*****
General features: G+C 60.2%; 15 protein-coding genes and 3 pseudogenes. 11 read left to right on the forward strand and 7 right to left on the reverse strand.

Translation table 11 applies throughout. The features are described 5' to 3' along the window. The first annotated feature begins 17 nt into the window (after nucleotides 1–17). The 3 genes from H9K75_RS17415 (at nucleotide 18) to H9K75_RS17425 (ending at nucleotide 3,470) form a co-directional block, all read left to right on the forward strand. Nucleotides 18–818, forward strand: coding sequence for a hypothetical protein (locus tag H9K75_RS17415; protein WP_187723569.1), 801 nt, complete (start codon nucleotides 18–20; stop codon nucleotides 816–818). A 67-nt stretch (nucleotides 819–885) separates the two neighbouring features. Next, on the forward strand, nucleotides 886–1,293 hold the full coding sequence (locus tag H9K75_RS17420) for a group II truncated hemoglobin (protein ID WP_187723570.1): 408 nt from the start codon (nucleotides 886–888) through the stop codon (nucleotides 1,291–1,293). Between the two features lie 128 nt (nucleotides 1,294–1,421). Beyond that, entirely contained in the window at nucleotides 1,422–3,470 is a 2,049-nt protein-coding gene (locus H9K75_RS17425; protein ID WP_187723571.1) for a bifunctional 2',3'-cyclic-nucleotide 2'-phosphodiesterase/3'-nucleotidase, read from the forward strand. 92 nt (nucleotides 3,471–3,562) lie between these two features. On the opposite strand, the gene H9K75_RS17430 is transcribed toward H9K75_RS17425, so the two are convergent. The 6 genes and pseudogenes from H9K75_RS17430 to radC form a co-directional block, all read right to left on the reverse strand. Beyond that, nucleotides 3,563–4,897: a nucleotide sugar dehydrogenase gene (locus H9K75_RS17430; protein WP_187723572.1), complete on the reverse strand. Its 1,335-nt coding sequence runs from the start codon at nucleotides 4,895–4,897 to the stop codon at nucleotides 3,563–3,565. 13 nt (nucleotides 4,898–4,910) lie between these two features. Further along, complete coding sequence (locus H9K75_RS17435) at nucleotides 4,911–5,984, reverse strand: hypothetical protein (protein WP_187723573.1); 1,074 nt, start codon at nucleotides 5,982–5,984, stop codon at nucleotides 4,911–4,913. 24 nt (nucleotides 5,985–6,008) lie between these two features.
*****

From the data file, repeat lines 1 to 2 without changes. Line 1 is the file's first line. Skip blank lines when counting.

General features: G+C 60.2%; 15 protein-coding genes and 3 pseudogenes. 11 read left to right on the forward strand and 7 right to left on the reverse strand.

Translation table 11 applies throughout. The features are described 5' to 3' along the window. The first annotated feature begins 17 nt into the window (after nucleotides 1–17). The 3 genes from H9K75_RS17415 (at nucleotide 18) to H9K75_RS17425 (ending at nucleotide 3,470) form a co-directional block, all read left to right on the forward strand. Nucleotides 18–818, forward strand: coding sequence for a hypothetical protein (locus tag H9K75_RS17415; protein WP_187723569.1), 801 nt, complete (start codon nucleotides 18–20; stop codon nucleotides 816–818). A 67-nt stretch (nucleotides 819–885) separates the two neighbouring features. Next, on the forward strand, nucleotides 886–1,293 hold the full coding sequence (locus tag H9K75_RS17420) for a group II truncated hemoglobin (protein ID WP_187723570.1): 408 nt from the start codon (nucleotides 886–888) through the stop codon (nucleotides 1,291–1,293). Between the two features lie 128 nt (nucleotides 1,294–1,421). Beyond that, entirely contained in the window at nucleotides 1,422–3,470 is a 2,049-nt protein-coding gene (locus H9K75_RS17425; protein ID WP_187723571.1) for a bifunctional 2',3'-cyclic-nucleotide 2'-phosphodiesterase/3'-nucleotidase, read from the forward strand. 92 nt (nucleotides 3,471–3,562) lie between these two features. On the opposite strand, the gene H9K75_RS17430 is transcribed toward H9K75_RS17425, so the two are convergent. The 6 genes and pseudogenes from H9K75_RS17430 to radC form a co-directional block, all read right to left on the reverse strand. Beyond that, nucleotides 3,563–4,897: a nucleotide sugar dehydrogenase gene (locus H9K75_RS17430; protein WP_187723572.1), complete on the reverse strand. Its 1,335-nt coding sequence runs from the start codon at nucleotides 4,895–4,897 to the stop codon at nucleotides 3,563–3,565. 13 nt (nucleotides 4,898–4,910) lie between these two features. Further along, complete coding sequence (locus H9K75_RS17435) at nucleotides 4,911–5,984, reverse strand: hypothetical protein (protein WP_187723573.1); 1,074 nt, start codon at nucleotides 5,982–5,984, stop codon at nucleotides 4,911–4,913. 24 nt (nucleotides 5,985–6,008) lie between these two features.